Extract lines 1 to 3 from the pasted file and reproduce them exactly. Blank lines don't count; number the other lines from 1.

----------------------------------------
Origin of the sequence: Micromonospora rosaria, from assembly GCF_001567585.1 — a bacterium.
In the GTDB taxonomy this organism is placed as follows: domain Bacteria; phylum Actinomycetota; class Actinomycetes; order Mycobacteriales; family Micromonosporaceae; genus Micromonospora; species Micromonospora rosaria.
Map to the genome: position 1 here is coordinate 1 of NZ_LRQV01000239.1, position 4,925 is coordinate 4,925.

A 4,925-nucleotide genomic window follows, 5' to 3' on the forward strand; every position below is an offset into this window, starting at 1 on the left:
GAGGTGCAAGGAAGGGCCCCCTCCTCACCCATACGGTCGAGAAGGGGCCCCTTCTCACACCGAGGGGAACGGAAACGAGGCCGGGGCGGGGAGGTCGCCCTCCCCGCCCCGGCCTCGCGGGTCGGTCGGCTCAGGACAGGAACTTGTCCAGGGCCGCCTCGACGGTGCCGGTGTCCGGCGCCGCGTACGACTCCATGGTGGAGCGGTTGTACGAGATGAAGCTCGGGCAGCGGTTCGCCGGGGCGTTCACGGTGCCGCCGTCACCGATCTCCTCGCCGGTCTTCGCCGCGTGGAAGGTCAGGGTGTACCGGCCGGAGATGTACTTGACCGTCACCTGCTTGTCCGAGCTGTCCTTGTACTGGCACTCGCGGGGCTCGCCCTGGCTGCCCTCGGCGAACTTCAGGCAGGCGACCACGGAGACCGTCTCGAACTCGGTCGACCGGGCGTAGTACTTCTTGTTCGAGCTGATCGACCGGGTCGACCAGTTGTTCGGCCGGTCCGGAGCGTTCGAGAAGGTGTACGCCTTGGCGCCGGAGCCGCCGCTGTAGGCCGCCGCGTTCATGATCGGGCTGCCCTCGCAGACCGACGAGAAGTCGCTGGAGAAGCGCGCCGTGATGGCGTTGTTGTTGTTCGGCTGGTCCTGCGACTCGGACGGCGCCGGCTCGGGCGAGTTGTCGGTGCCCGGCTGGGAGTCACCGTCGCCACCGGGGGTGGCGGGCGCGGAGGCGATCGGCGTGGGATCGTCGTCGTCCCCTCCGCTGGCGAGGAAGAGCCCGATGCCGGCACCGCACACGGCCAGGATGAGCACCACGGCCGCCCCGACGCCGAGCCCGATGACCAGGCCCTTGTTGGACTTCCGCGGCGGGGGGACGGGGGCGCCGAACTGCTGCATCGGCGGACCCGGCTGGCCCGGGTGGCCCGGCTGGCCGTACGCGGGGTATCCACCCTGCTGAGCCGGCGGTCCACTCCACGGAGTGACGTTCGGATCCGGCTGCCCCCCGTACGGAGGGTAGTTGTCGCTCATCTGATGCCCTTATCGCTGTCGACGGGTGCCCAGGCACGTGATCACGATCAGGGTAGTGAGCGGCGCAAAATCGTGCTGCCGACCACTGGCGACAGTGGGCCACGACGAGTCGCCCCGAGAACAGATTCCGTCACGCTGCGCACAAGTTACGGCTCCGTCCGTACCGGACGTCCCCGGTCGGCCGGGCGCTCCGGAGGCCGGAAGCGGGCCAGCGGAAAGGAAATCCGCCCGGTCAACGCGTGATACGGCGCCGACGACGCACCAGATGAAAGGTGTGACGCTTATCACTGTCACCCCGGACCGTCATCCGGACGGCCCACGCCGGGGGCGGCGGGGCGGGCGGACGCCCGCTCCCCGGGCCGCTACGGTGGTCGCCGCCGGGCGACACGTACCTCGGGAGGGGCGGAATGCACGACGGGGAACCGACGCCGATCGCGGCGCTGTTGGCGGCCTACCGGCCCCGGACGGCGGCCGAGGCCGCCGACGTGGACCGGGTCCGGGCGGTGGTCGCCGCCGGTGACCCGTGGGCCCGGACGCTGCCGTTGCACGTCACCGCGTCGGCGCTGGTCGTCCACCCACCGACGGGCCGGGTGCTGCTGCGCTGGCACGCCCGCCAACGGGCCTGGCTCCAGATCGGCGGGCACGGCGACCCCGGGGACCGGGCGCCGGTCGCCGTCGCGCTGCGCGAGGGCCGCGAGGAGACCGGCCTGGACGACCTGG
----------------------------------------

Origin of the sequence: Micromonospora rosaria, from assembly GCF_001567585.1 — a bacterium.
In the GTDB taxonomy this organism is placed as follows: domain Bacteria; phylum Actinomycetota; class Actinomycetes; order Mycobacteriales; family Micromonosporaceae; genus Micromonospora; species Micromonospora rosaria.
Map to the genome: position 1 here is coordinate 1 of NZ_LRQV01000239.1, position 4,925 is coordinate 4,925.